“This could give people with ADHD further encouragement to look at discussing medication for the condition with their doctor, and thinking more about long-term improvement to their general health and well-being, beyond just the treatment of their ADHD symptoms,” MacLaren said, adding that it is still unclear exactly how the medications would directly contribute to lower mortality. “As ADHD can be linked to poorer physical health, self-care, and even drug and alcohol use in some people, the extra benefits of having your symptoms controlled with the right medication could be helping boost health indirectly.”

Dr. Lenard Adler, the director of the Adult ADHD Program at NYU Langone Health, who was not involved in the study, told Healthline that the study’s strengths lie in the number of people examined, the length of time, and the ability to look at potential effects of medications. However, data on how specific medications may have contributed to a reduced mortality rate was elusive.

“The study did not break out, in particular, differences amongst the medications that are approved for ADHD — they either did the stimulant medicines or the non-stimulant medicines,” Adler said. “And also you can’t attribute all of these potential changes, as the authors note, to just being due to medication; there may be lifestyle changes, which could have contributed to some of these effects.”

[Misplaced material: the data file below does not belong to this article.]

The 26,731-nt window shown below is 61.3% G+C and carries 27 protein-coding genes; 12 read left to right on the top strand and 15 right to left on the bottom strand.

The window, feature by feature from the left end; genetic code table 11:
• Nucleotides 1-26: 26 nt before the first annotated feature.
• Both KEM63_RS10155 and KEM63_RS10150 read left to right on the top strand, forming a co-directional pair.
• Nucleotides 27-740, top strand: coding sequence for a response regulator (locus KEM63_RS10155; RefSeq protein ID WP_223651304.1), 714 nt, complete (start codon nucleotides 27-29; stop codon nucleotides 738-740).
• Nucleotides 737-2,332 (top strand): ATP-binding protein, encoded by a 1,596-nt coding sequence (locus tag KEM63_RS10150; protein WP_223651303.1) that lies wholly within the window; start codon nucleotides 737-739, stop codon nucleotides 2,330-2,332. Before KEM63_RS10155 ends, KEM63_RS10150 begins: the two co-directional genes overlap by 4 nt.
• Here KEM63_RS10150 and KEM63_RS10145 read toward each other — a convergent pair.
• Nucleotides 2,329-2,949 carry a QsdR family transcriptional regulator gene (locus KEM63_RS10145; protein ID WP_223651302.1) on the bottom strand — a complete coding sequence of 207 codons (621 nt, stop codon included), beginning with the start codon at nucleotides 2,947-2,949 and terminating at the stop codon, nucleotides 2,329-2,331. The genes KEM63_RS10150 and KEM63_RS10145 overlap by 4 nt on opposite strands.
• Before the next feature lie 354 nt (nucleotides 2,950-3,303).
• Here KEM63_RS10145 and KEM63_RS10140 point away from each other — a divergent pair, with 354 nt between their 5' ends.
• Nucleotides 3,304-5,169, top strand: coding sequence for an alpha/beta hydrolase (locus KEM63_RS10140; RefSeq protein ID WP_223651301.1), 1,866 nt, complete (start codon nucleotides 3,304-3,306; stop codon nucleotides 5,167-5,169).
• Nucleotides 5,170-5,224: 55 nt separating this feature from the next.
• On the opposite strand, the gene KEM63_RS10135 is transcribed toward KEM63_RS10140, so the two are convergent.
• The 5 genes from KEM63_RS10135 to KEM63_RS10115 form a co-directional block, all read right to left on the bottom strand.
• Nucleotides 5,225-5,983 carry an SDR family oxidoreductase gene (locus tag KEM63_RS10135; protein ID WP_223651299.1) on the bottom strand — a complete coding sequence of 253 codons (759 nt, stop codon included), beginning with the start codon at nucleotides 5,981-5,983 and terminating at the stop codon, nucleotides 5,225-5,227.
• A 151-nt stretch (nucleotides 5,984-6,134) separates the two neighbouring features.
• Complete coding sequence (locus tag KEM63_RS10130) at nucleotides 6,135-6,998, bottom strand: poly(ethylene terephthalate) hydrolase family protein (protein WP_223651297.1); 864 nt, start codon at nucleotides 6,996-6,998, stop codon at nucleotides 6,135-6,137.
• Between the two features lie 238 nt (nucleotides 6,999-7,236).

Adler said that while the study was limited as far as causality and differences between medications, it should be encouraging for anyone with ADHD or who is concerned about having it, as it offers evidence behind the benefits of treating ADHD.

“The important things here are that it, again, highlights appropriately if individuals are out there that are worried that they have ADHD to get a diagnosis and to get appropriate treatment, because we do have good treatments available,” Adler said. “I would like to see additional information regarding potential differences amongst the medications, and potentially longer observations in terms of treatment effects.”

MacLaren said further examination is needed for a number of factors surrounding ADHD medication, including lifestyle changes outside of pharmacological treatment.

“It would be good to take this further in clinical trials of ADHD to answer questions about whether they directly reduce the risk of developing certain health conditions; to make comparisons between different treatment regimens; and to correct for ‘confounders,’ including people who might already have healthier lifestyles,” MacLaren said. “You want to know if two similar people who have the same lifestyle, if one of them taking ADHD medication will lower their mortality or have other undiscovered benefits.”

An extensive study of nearly 150,000 people in Sweden with a diagnosis of ADHD suggested that those who took medication for ADHD had a lower overall mortality rate.

It is one of the first studies to examine the role of ADHD in mortality in adults, who often have more comorbidities associated with the condition than children or teenagers.

The study was associative, not causal, meaning there is not a direct link between specific medications and lower mortality.